Every bit as disturbing as Sundaram’s descriptions of life in Rwanda are his accounts of how governments, multilateral institutions, NGOs, and academic institutions—which he lists in his first appendix—enable the regime. Governments include not only the US, the UK, and other European governments, but also the People’s Republic of China and Japan. Multilateral institutions include the European Union, UN, World Bank, IMF, African Development Bank, and Global Fund. Nonprofits and academic institutions include the Clinton Foundation, the Tony Blair Africa Governance Initiative, the Bill and Melinda Gates Foundation, the World Economic Forum, Harvard University, and Partners in Health. All these despite evidence of Kagame’s reign of terror. In 2009, Bill Clinton presented him with a Global Citizen Award, and he is regularly invited to the World Economic Forum in Davos.  Renowned universities have presented him with honorary doctorates, and Harvard is among the many who have hosted him as a guest lecturer. Sundaram’s book should disgrace all these great powers and institutions.

At one point in his narrative, Sundaram takes hope in an embassy official’s promise to help him create safe space for the journalists to work. While attending a farcical government conference on media freedom, what he calls “another piece of theater for donors and diplomats,” he approached some of the embassy officials and asked if they believed the government was sincere. “A farce, a farce,” one said. “They are not sincere about stopping the repression. They are trying to distract us from the real problems.”  He was, Sundaram points out, from the embassy of one of the biggest donors with a great deal of money at his disposal. Foreign states provide half of Rwanda’s annual budget, as much as a billion dollars a year at that time and no doubt more now.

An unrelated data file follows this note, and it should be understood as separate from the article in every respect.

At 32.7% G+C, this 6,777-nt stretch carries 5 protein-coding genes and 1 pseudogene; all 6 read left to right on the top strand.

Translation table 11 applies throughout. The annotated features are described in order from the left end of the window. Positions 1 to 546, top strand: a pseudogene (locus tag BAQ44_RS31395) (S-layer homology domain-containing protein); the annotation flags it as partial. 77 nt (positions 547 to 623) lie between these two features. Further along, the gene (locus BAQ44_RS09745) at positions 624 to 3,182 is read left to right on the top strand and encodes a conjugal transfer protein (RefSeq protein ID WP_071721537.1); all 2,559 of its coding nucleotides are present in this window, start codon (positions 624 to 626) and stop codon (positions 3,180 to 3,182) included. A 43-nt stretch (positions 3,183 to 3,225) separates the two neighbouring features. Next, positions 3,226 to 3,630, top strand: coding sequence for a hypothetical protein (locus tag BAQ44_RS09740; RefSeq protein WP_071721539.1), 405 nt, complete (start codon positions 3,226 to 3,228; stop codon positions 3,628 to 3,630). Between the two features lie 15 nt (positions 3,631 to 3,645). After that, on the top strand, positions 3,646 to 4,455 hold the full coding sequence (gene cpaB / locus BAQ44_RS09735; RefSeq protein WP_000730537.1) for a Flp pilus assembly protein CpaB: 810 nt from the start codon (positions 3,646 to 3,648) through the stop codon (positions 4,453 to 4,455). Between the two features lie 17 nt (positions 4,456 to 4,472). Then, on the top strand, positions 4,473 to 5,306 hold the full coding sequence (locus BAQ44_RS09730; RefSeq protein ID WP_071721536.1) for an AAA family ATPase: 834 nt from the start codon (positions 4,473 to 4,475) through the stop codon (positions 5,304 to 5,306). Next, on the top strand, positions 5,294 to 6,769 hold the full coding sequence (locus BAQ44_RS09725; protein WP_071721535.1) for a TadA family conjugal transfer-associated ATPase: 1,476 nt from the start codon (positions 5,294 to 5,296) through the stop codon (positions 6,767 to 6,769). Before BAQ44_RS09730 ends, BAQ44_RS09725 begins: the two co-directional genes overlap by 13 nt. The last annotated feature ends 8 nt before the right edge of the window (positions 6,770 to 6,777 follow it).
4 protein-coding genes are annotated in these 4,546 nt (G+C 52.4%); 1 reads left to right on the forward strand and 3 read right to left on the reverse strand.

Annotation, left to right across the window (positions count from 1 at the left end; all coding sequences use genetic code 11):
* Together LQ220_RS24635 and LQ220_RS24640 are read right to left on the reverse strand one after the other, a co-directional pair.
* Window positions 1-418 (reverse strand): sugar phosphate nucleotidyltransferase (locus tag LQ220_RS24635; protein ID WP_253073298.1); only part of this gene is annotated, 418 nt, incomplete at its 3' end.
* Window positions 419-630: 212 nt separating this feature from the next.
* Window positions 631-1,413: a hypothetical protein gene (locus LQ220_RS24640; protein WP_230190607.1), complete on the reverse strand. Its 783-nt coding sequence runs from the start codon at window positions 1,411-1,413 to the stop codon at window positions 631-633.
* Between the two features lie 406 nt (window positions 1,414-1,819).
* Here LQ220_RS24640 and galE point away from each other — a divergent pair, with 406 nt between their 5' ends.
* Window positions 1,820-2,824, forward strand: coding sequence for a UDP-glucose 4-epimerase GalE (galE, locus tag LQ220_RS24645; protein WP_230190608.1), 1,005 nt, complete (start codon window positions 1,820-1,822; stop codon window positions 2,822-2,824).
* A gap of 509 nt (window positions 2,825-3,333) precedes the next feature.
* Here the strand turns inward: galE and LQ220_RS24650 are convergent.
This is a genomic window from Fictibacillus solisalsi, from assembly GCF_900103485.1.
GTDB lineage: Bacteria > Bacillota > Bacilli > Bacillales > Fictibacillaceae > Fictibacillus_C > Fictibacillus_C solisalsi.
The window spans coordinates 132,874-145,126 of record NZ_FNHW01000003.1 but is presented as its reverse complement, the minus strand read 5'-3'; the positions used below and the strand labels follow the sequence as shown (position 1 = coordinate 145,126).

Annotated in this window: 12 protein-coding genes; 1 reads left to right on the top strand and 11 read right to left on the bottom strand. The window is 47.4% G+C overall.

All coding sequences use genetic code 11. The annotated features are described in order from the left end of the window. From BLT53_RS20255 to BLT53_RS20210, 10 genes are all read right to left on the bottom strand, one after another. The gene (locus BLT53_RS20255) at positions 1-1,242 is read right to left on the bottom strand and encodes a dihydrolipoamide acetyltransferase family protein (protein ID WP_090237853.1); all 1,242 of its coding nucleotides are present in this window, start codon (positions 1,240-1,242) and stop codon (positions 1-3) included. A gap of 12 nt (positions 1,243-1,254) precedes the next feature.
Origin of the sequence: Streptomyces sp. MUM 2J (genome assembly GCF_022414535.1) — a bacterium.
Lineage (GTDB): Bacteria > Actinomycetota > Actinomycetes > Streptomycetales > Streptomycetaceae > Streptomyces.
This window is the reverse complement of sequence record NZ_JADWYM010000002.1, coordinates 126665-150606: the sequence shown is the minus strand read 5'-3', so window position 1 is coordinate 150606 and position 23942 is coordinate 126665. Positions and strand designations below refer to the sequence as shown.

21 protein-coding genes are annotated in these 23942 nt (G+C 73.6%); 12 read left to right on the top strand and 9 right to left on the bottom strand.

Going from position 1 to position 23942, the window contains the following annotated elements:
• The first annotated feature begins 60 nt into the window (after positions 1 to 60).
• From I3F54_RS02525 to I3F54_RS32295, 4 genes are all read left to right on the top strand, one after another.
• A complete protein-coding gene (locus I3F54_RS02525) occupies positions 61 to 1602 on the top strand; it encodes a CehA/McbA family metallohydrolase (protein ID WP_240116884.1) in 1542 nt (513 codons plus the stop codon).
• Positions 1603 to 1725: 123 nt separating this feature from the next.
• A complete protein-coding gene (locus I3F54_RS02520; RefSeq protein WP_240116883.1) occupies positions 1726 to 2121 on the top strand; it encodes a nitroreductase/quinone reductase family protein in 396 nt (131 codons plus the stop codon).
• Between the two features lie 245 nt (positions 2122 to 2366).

Sundaram created a “comprehensive last ditch plan” to save the journalists and their voices. They would begin with modest goals but would eventually “touch at the core: the enemies of the state, the disappearances, the corruption and control of the economy by the president and his powerful associates, the destruction of the huts, the traumas of history, the rumors of the secret contraception campaign against those who opposed him, his new helicopter with gold seat belts and fittings.”

He planned to make sure the embassy officials had files on all these journalists and could track each article they published. That way, when the Rwandan government retaliated against them, the officials would have concrete information to demand that it instead adhere to liberal democracy’s free speech ideals.

He went to see the diplomat who had told him that the government’s pretension to media freedom was all a farce. The diplomat reassured him and urged him to put together a team of journalists. He was heartened that Agnes Uwimana’s prison term had been shortened after international human rights and press freedom organizations had spoken out on her behalf. His best student, Gibson, returned from exile in Uganda to work with him.

Ultimately, however, after many more harrowing attempts at doing real journalism, the embassy officials abandoned them, saying they feared that the president would expel them if they tried to help the people speak.

Sundaram concludes with a front-page newspaper image headlined “Sorry.” “The president stood tall, his hand outstretched,” he writes. “The journalist, hands clasped together, bowed before him”.


Ann Garrison is an independent journalist based in the San Francisco Bay Area. She attended Stanford University and is a member of the TRANSCEND Network for Peace Development Environment. In 2014 she received the Victoire Ingabire Umuhoza Democracy and Peace Prize for her reporting on conflict in the African Great Lakes region. She can be reached at @AnnGarrison, ann@anngarrison.com.